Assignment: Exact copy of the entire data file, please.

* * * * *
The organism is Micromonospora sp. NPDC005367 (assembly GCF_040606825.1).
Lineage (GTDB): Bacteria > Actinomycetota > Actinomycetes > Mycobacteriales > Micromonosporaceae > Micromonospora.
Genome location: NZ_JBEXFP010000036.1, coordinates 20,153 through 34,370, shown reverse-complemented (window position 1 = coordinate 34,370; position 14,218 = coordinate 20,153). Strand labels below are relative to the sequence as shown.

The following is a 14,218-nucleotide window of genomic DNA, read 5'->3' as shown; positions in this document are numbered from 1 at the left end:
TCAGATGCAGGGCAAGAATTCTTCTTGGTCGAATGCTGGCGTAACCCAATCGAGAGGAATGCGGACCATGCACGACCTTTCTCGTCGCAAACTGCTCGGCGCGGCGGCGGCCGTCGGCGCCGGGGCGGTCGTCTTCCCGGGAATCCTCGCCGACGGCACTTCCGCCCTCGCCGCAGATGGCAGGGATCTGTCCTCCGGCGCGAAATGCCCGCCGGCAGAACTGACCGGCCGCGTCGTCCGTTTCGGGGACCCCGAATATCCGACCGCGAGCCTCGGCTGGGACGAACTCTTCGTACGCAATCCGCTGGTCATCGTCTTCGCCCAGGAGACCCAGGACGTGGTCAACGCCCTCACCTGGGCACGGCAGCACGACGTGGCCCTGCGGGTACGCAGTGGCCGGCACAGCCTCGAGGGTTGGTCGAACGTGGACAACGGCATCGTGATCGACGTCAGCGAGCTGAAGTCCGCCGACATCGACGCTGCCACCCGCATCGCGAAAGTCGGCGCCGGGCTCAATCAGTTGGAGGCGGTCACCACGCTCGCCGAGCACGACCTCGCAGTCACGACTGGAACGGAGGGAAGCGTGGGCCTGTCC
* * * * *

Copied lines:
The organism is Micromonospora sp. NPDC005367 (assembly GCF_040606825.1).
Lineage (GTDB): Bacteria > Actinomycetota > Actinomycetes > Mycobacteriales > Micromonosporaceae > Micromonospora.
Genome location: NZ_JBEXFP010000036.1, coordinates 20,153 through 34,370, shown reverse-complemented (window position 1 = coordinate 34,370; position 14,218 = coordinate 20,153). Strand labels below are relative to the sequence as shown.

The following is a 14,218-nucleotide window of genomic DNA, read 5'->3' as shown; positions in this document are numbered from 1 at the left end:
TCAGATGCAGGGCAAGAATTCTTCTTGGTCGAATGCTGGCGTAACCCAATCGAGAGGAATGCGGACCATGCACGACCTTTCTCGTCGCAAACTGCTCGGCGCGGCGGCGGCCGTCGGCGCCGGGGCGGTCGTCTTCCCGGGAATCCTCGCCGACGGCACTTCCGCCCTCGCCGCAGATGGCAGGGATCTGTCCTCCGGCGCGAAATGCCCGCCGGCAGAACTGACCGGCCGCGTCGTCCGTTTCGGGGACCCCGAATATCCGACCGCGAGCCTCGGCTGGGACGAACTCTTCGTACGCAATCCGCTGGTCATCGTCTTCGCCCAGGAGACCCAGGACGTGGTCAACGCCCTCACCTGGGCACGGCAGCACGACGTGGCCCTGCGGGTACGCAGTGGCCGGCACAGCCTCGAGGGTTGGTCGAACGTGGACAACGGCATCGTGATCGACGTCAGCGAGCTGAAGTCCGCCGACATCGACGCTGCCACCCGCATCGCGAAAGTCGGCGCCGGGCTCAATCAGTTGGAGGCGGTCACCACGCTCGCCGAGCACGACCTCGCAGTCACGACTGGAACGGAGGGAAGCGTGGGCCTGTCC